Fear and Loathing in everyday motoring: How race works on the road

Fear and Loathing in everyday motoring: How race works on the road

Yunis Alam

Motorised transport in general, and everything associated with it, can be couched as inherently problematic: these machines are built through the extraction of finite raw materials, they burn fossils fuel (also finite), they pollute, they can make us lazy, angry, feel inadequate and they can hurt, maim or even kill. Let’s not forget, cars also require a huge amount of infrastructure, ranging from the roads that need to be planned, built and maintained, to a whole raft of policies, legal frameworks and legislation that is acutely tied to the car’s presence on the road and within global economies.

At arguably more mundane levels, it’s difficult to avoid an evolving mass mediated car presence; not only TV shows, but social media, music videos, adverts and yes, even feature films use the car as a key feature through which narratives around character, plot and even story can be held together. And then, of course, there are all the stereotypes, clichés and modes of thought which connect closely with what a car is and what it signifies. And it’s here where we gain insights around how cars shed light on who we think we are, and what others think of us.

I started researching car culture after being drawn toward the mere fact that cars seemed to be an explicitly important aspect of social life in especially those places which are urban and diverse in terms of class and ethnic identity. Bradford is one of those places – it has a history of immigration going back centuries, and it’s also economically varied, with some of the outer, suburban neighbourhoods having their own distinct identity in relation to those termed ‘inner-city’. Against this backdrop, such cities also have a schizophrenic car narrative. For a growing proportion of younger drivers, their cars are no mere appendage that enables more efficient and comfortable movement on the road, but rather offers opportunities through which their own creativity, taste and identity can be rehearsed. For this category of driver, the car is an important cultural artefact that is always open to being reworked, reimagined and recreated.

However, and beyond those with an appreciation of this subcultural formation, cars are usually represented in very specific, and relatively narrow, ways. If you read local newspapers, you won’t come across too many stories which are positive or somehow celebrate cars and their driver. More often than not, cars are death machines, driven by young, problematic, often criminal and usually male types. If not that, then expensive cars belong to drug dealing gangsters, or are driven without insurance/MOT/Road Tax, sometimes recklessly, other times, while under the influence of one substance or another.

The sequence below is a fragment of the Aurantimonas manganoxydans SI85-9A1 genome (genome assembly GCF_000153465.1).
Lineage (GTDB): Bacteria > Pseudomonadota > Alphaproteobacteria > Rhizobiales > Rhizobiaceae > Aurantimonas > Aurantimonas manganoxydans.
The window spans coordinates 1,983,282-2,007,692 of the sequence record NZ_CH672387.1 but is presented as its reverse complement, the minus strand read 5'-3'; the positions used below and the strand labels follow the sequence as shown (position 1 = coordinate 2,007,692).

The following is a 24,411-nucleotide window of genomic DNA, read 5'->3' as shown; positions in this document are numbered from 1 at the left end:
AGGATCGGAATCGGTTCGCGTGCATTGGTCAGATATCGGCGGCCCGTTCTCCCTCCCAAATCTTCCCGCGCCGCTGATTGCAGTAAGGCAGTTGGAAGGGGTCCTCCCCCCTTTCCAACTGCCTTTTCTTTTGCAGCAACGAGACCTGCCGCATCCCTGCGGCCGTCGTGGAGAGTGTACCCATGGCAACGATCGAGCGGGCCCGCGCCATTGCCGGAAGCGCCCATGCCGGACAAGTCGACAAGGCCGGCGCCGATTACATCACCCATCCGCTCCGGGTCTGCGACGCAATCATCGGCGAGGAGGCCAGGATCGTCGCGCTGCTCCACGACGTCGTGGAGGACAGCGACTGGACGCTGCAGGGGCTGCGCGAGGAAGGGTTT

Sometimes, we are asked to accept that the picture is more complex than that; that the subjects of these discussions are unruly or problematic because they have been raised badly, have a lack of appropriate role models, or because their ‘culture’ is somehow deficient, making their integration a challenge that impacts us all. However, and while this mode of thought is not universal, it does have a sense of logic, or inherent rationale underpinning it and also feeds into especially those debates around those Muslim communities who are deemed, even in general, to sit at odds with whatever constitutes Britishness.

It’s fairly well established that cars can confer, or merely pronounce status; see someone driving a prestige car, and you’d probably, and not unreasonably, allow yourself to think the owner is successful, affluent or occupying a certain class (economic and/or cultural) position. Stands to reason. Well, not quite. See a distinguished looking older male driving a Rolls, then sure, he’s probably the director of some company, or a millionaire or some other explanations that’s equally coherent. Now, think about the same car being driven by a young, non-white male. How do we explain that? When you talk about these things, being mindful not to be judgemental or prone to stereotyping, you don’t even have to complete the sentence sometimes. Instead, imagination taps into a well of existing stereotype, in turn helping the explanation to unfold and present itself as valid and unproblematic:

‘A lot of nice cars in Bradford,’ you’ll say.

‘Oh yeah: a lot of nice cars in Bradford.’

There may be a pause, or maybe not because the next line will be something like:

‘But we all know where the money comes from, don’t we?’

Yes, yes we do. Well, we think we do – it’s obvious, isn’t it? Twenty something Black or Asian male, driving a thirty-thousand-pound car through a multi-ethnic urban space is ready to be interpreted with and through some elements of existing discourse. For example, we ‘know’ that in general, young (particularly working class heritage) BME males tend to underperform educationally, thereby enabling them to underperform economically. We also ‘know’ that these same young men live in neighbourhoods that not coincidentally happen to be rehearsed as either deprived, prone to criminality or in some way lacking; defined by poverty, unemployment and tasteless cultural practices, these are the places that polite society barely tolerates, but can never understand, let alone appreciate. And thirdly, we also ‘know’ that in such neighbourhoods, certain illicit activities are prone to operate – for example, drug dealing, sex work as well as other organised forms of crime. And we know all of this because journalists, politicians and academics keep telling us about it, arguably in their own interests. Whether or not we fully embrace the context and its explanations is one matter, but all this data and information constitutes a landscape which is ready to be filled in with our personal experience. With these elements of our sense making equation in place, all we need to do is solve it when we see it: Young BME Driver + Expensive Car + Inner City ‘hood = Drug Dealer/Gangster/Criminal.